America’s Long War In The Middle East

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Retired Army Colonel and big thinker Andrew Bacevich on what he calls America’s endless war in the Middle East.

Syrian soldiers celebrate their victory against the Islamic State group in Qaryatain, Syria, Monday, April 4, 2016. (AP Photo/Natalia Sancha
Syrian soldiers celebrate their victory against the Islamic State group in Qaryatain, Syria, Monday, April 4, 2016. (AP Photo/Natalia Sancha)

For going on forty years now, the United States has regularly, sometimes massively, been deploying military force in the Middle East. If you plot all those strikes and campaigns on a big map, it looks like the battles of a war. My guest today, Andrew Bacevich, says that’s just what it is: one long American war in the Middle East. We’re still in it, he says. It’s not working. We need, he says – ISIS or no ISIS – to stop. To get out. This hour On Point, a call to end America’s great Middle Eastern war.
-- Tom Ashbrook


Andrew Bacevich, professor emeritus of international relations and history at Boston University. Retired U.S. Army Colonel. Author of the new book, "America's War for the Greater Middle East: A Military History." Also author of "Breach of Trust" and "Washington Rules."

Shadi Hamid, senior fellow at the Brookings Institution. Author of the forthcoming book, "Islamic Exceptionalism." Also author of "Temptations of Power." (@shadihamid)

From Tom’s Reading List

POLITICO Magazine: Let’s End America’s Hopeless War for the Middle East — "To reflect on this longest of American wars—why it goes on and on, and at such a cost of blood and treasure—is to confront two questions. First, why has the world’s mightiest military achieved so little even while absorbing very considerable losses and inflicting even greater damage on the subjects of America’s supposed beneficence? Second, why in the face of such unsatisfactory outcomes has the United States refused to chart a different course? In short, why can’t we win? And since we haven’t won, why can’t we get out?"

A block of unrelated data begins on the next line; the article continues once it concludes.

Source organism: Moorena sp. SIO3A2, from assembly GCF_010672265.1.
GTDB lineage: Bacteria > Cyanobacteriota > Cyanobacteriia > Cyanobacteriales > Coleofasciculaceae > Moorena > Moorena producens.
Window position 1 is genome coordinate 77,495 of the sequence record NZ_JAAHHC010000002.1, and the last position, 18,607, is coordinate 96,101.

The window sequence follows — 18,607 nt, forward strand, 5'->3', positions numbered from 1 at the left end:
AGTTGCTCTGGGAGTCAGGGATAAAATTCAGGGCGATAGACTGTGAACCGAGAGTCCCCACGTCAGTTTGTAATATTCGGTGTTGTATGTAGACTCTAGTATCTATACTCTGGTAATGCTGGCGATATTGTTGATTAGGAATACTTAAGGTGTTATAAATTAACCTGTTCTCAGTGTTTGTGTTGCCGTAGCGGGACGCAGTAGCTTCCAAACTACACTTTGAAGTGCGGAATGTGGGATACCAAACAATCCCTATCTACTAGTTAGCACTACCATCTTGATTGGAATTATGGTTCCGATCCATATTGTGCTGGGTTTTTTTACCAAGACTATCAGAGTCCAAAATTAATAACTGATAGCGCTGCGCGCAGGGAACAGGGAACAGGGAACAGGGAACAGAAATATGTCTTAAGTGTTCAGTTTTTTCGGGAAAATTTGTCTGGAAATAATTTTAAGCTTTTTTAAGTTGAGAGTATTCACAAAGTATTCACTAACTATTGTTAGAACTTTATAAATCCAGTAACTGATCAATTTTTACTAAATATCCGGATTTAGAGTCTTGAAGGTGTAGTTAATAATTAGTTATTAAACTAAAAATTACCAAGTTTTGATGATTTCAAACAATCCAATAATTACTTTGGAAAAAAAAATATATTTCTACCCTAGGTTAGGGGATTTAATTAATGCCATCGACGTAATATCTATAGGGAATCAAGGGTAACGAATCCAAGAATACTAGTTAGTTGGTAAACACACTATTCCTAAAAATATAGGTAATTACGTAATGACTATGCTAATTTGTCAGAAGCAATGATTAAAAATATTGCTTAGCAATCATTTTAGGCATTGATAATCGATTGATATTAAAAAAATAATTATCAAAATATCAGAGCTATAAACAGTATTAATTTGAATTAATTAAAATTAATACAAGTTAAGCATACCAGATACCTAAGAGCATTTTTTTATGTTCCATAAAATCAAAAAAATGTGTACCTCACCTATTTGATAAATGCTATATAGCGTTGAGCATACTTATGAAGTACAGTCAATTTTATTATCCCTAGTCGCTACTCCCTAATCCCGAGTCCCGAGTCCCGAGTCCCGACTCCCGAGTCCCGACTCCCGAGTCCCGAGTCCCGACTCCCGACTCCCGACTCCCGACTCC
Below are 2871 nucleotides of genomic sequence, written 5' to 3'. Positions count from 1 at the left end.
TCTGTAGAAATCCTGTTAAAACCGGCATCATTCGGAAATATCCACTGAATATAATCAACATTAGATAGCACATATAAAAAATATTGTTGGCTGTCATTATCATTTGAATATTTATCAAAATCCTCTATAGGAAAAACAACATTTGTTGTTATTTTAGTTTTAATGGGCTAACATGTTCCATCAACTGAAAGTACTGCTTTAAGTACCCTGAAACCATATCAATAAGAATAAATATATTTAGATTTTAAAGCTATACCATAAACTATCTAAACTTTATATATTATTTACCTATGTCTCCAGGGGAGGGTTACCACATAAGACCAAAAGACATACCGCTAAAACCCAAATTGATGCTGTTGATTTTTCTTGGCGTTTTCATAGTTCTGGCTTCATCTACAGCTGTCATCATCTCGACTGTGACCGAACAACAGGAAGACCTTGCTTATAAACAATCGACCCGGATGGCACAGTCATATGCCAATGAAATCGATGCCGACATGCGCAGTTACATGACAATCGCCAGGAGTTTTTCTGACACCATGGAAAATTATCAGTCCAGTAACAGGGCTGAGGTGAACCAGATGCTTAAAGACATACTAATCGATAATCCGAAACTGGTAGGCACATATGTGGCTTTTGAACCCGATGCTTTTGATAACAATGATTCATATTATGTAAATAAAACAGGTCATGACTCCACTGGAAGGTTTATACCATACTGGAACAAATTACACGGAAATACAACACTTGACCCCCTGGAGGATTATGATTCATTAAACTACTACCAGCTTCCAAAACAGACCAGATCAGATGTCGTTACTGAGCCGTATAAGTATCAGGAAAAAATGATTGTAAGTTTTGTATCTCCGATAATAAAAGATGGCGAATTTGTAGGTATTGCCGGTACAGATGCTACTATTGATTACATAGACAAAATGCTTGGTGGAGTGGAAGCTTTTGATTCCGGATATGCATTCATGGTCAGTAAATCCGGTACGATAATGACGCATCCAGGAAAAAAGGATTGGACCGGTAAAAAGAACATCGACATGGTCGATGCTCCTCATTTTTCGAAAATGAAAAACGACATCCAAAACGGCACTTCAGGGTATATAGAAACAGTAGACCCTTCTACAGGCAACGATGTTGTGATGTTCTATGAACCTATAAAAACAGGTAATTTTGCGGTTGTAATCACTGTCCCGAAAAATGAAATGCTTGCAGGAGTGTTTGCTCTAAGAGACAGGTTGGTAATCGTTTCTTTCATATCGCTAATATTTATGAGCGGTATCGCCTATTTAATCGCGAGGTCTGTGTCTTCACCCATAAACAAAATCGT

The Atlantic: The End of the U.S.-Dominated Order in the Middle East — "The president’s determination to avoid American military engagement in the Middle East has had other consequences as well. It has required Obama to relinquish America’s role as the dominant power responsible for maintaining order in a deeply troubled region—a role that the United States has played for more than five decades. The unraveling of the American-dominated Middle Eastern order began with the overthrow of Egypt’s Hosni Mubarak—one of its pillars—in February 2011. Although the Obama doctrine at that point was still in its formative stages, the fact that Obama supported Mubarak’s overthrow put all America’s regional allies on notice that something profound was afoot."

Huffington Post: The Middle East after ISIS — "From West Africa to the Hindu Kush of Central Asia, the Islamic world is in a state of crisis. Not only does this crisis encompass virtually the entire Middle East, but it extends well beyond it to include North Africa and West Africa, including the Sahel fringe of sub-Saharan Africa, all the way to the Indian Ocean, as well as large portions of central Asia, and in particular Afghanistan and Pakistan."

This program aired on April 6, 2016.


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